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Man & beast bear brunt of drought as rains remain elusive

The time is 2.45 pm. As we leave Naro Moru town, heavy dark clouds are hovering in the heavens, perhaps a sign of good things to come. In the distant east is the silhouette of Mount Kenya partly covered in the engulfing heavy clouds. Here people are going about their normal businesses as they have perhaps done for years.

Business is brisk as this town happens to lie along the busy highway that leads to far flung towns of Nanyuki, Isiolo, Marsabit and Moyale. Among the most conspicuous occupations to find here include eateries and inns which are often frequented by both residents and travelers.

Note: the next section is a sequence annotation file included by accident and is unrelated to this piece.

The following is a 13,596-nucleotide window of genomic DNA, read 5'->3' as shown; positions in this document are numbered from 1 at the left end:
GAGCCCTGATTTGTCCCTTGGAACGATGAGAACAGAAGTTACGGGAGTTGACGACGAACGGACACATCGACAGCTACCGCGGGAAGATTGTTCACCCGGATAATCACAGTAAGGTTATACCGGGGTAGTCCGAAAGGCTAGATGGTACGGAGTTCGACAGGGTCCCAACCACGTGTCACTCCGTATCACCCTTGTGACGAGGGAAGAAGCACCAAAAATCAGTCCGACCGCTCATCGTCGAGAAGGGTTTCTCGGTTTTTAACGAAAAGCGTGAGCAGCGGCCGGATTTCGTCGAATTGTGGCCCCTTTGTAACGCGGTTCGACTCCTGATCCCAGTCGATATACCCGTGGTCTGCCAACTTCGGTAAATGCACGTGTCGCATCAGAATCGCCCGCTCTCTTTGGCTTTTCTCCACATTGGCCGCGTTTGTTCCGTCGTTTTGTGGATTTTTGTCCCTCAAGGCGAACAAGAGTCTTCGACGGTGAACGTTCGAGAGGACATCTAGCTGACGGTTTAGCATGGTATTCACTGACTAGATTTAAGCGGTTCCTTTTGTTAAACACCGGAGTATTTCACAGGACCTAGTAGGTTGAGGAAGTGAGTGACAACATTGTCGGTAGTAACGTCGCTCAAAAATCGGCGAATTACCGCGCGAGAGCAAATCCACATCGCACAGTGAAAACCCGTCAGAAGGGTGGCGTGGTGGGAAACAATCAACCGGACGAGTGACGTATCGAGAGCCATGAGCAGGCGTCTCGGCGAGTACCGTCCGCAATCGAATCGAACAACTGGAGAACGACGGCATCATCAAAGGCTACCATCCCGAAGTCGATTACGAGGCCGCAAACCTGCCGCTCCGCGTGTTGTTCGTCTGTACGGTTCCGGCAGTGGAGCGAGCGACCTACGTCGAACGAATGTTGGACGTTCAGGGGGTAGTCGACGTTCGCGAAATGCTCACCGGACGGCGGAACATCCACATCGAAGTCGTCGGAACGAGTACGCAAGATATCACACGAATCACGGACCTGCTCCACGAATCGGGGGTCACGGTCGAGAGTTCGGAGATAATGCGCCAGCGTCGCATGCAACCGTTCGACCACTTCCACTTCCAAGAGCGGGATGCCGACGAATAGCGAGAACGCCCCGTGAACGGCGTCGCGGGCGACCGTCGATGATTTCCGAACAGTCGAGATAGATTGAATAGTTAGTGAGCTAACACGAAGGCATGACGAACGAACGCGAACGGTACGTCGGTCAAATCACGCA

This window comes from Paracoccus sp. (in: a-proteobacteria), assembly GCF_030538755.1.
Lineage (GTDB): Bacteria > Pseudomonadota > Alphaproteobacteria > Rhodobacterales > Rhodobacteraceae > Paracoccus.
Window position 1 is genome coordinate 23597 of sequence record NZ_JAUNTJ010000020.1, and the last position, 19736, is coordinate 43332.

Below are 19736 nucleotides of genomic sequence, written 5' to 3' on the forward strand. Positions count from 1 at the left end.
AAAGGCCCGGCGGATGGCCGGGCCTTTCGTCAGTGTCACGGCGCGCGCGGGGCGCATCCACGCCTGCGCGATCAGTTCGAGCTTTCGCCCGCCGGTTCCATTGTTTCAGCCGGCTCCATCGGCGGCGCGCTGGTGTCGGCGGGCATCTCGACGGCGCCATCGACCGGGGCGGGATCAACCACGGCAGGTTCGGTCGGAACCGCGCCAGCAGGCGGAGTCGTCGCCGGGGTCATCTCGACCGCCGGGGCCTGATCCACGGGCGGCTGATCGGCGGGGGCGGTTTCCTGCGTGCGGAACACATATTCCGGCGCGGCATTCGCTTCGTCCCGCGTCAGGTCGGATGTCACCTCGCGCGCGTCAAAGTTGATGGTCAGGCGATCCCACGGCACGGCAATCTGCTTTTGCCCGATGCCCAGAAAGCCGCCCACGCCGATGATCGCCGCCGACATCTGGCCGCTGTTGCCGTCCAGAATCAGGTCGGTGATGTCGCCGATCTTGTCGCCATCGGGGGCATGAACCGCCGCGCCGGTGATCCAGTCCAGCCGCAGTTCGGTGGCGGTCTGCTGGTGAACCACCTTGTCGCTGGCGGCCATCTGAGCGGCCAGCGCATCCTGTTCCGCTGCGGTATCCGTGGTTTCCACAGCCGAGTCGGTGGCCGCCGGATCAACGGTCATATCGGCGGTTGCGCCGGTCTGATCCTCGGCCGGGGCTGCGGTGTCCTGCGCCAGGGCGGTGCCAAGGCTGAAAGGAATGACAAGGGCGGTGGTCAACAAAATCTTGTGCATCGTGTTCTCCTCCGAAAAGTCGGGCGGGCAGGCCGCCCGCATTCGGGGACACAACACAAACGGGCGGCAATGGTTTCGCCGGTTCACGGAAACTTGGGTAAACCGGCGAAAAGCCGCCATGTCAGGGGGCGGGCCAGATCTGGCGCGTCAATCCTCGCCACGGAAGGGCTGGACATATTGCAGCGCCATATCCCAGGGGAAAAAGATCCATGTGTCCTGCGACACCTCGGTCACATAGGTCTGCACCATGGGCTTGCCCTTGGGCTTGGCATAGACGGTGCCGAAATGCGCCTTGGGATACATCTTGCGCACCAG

Yet this apparent normalcy belies a serious social crisis, many of the families living in villages around these colonial-era urban centers are going without food, at times, for days.

Earlier on while driving to this town situated along the Nyeri-Nanyuki road we passed stretches of expansive ranches that have been reduced to wastelands. Majority of these parcels of land are owned by influential Kenyans and foreigners who wanted to turn them into hay or wheat farms.

But today the former lush rolling meadows are a far cry with only dry tufts of short elephants’ grass and few scattered acacias doting the baked earth.

During the rainy days, these sprawling rangelands used to teem with hundreds of cattle but have now been reduced to wastelands akin to the American Wild West.

“Things have never been this bad. It is unbelievable how nature can suddenly turn rogue and reduce everything to nothing,” says Nakori Lorono, a pastoralist from Samburu who has pitched up tent along the busy highway together with his animals.

“I have lost more than 100 of my animals to this drought and I fear I may soon end up losing everything unless it rains or the government comes to my rescue,” laments the 47-year-old herder.